Talk:Desert Fathers

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Does anyone know the logical relationship between Desert Fathers and Sowha? Are they the same, or is one a subset of the other, or are they separated in history, or completely diffrent? I'll post this at both talk pages. Melchoir 09:50, 12 March 2006 (UTC)

I've never even heard of the Sowha (though, admittedly, my knowledge of Christian monastacism isn't flawless). The article on them is pretty sketchy, but it sounds like a modern sect of Coptic Christians. And, from looking at the review on Amazon.com, my assumption seems correct. I imagine the Sowha feel themselves to be successors of the desert fathers, but I don't think there's any real connection. -- Merope 13:41, 7 September 2006 (UTC)


Not much discussion here, so I'll just post this without a heading. I changed the line "Many individuals who spent part of their lives in the Egyptian desert went on to become important figures in the Church and society of the fourth and fifth century, among them Athanasius of Alexandria, John Chrysostom, John Cassian, and Augustine of Hippo," to remove Augustine. He never went to the desert. He was both influenced by the stories of the desert hermits and a supporter of their work, so I left him in the following line. I don't know about the rest of the list, so I make no claim that it is now either correct or generally inclusive. Windthorst (talk) 16:07, 16 July 2009 (UTC)

Proper name?[edit]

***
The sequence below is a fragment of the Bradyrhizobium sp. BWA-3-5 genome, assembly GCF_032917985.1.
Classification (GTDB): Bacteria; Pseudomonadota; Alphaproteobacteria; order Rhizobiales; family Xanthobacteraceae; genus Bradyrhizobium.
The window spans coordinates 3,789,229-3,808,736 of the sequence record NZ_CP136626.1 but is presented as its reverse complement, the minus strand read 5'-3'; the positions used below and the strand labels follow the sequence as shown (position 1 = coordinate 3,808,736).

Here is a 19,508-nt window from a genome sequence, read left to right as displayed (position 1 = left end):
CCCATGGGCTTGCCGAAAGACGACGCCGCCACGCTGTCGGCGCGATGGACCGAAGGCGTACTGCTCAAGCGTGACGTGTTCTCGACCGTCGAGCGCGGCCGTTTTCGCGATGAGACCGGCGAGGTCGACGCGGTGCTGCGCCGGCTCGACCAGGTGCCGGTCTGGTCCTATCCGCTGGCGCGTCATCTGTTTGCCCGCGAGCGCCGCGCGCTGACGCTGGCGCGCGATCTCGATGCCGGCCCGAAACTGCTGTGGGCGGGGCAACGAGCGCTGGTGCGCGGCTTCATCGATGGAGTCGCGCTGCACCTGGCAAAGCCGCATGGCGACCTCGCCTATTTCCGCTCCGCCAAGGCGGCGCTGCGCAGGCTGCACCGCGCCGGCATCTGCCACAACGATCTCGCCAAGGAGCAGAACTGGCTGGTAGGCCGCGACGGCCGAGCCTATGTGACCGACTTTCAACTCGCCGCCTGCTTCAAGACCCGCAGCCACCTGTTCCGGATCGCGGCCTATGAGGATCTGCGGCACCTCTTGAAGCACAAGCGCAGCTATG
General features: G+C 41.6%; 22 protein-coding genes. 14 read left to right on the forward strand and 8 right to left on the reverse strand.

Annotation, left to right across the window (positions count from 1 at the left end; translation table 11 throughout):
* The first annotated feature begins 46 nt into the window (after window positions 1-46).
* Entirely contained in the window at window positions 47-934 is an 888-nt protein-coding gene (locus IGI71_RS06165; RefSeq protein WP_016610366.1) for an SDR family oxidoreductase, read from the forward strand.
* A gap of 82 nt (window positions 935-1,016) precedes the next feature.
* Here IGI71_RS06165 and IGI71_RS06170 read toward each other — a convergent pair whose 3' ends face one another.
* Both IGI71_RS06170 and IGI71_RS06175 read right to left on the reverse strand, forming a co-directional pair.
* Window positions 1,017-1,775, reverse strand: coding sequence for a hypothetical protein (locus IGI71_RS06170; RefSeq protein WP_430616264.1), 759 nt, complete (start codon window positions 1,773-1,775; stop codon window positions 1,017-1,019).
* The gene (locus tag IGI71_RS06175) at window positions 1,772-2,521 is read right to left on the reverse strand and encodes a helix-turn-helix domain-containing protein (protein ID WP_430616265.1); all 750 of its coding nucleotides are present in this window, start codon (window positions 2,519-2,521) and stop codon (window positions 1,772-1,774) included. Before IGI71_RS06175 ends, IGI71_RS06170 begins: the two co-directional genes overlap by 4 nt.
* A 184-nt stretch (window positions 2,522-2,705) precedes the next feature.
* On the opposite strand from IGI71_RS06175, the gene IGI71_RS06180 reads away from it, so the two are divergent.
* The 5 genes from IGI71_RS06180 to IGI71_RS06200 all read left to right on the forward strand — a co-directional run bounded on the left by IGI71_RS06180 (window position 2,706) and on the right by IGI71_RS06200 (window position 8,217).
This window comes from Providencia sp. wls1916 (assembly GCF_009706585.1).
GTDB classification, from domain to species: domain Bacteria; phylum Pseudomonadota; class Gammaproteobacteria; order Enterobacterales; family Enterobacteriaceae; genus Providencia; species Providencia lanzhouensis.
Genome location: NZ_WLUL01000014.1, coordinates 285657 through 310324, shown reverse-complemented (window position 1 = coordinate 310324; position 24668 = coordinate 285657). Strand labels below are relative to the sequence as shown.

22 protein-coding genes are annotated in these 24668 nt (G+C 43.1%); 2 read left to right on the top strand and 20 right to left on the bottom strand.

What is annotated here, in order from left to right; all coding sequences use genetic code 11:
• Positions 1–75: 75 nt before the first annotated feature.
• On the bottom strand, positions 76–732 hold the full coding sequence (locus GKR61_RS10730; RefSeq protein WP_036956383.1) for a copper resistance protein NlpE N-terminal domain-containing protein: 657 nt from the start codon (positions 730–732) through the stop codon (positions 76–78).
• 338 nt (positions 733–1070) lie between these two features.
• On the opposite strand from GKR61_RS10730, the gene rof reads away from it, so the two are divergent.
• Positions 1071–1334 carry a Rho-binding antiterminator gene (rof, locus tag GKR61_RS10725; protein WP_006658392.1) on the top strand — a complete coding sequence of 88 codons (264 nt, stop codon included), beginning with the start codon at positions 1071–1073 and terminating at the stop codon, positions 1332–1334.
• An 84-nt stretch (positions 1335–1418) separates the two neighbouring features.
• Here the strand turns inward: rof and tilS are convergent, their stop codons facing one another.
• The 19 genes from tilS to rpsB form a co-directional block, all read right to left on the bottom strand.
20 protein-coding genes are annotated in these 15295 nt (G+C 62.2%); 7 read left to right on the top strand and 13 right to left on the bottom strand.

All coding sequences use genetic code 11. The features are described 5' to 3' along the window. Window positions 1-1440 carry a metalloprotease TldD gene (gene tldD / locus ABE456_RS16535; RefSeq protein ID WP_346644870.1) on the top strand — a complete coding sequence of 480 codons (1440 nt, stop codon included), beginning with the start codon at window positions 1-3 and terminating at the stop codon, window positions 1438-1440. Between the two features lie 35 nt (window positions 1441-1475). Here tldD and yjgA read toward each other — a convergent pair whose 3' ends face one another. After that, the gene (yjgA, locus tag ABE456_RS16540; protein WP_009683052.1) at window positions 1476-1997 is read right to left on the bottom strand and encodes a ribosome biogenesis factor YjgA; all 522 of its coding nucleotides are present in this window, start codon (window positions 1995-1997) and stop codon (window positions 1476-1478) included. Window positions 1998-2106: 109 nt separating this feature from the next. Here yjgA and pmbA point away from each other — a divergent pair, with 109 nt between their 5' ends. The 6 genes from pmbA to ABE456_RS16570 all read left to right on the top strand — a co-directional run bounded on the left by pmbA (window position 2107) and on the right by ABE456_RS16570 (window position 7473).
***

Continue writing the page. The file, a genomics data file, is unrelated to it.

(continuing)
Should "desert fathers" be capitalized? That is, was there an organization called the Desert Fathers, or is it a generic term? If the latter, the title of this article should be changed to Desert fathers, per WP:MOS#Article titles. I have found some justification on the web for using lower-case (e.g., in the second paragraph of this article in OrthodoxWiki. It seems to me that this term is pretty similar to church fathers, but I think we are getting it wrong there, too. Peter Chastain (talk) 15:27, 31 July 2009 (UTC)

I think it should remain capitalized based on the fact that everything single thing written about them always refers to them in capital letters. Every book and every scholarly paper. There was no "organization" but the hermits that lived during this period who had an enormous impact on Christianity were given that honorable title. It is a well known and accepted title to describe those monks and hermits of that particular period. Sbs108 (talk) 17:33, 31 July 2009 (UTC)

Desert mothers[edit]

In recent years, some authors have used the term Desert Mothers (e.g., here). The term is also used in our Melania the Elder article. Should we consider moving this article to Desert fathers and mothers or perhaps just putting something about this usage in the lead paragraph? Peter Chastain (talk) 15:27, 31 July 2009 (UTC)

Yes, that term is getting increased usage in reliable sources. I've added 'nuns' to the lead, and added the term 'Desert Mothers' to the section heading that describes the notable Fathers and Mothers. Because the vast majority of reliable sources still use "Desert Fathers", the article title should still reflect that. First Light (talk) 17:46, 13 September 2010 (UTC)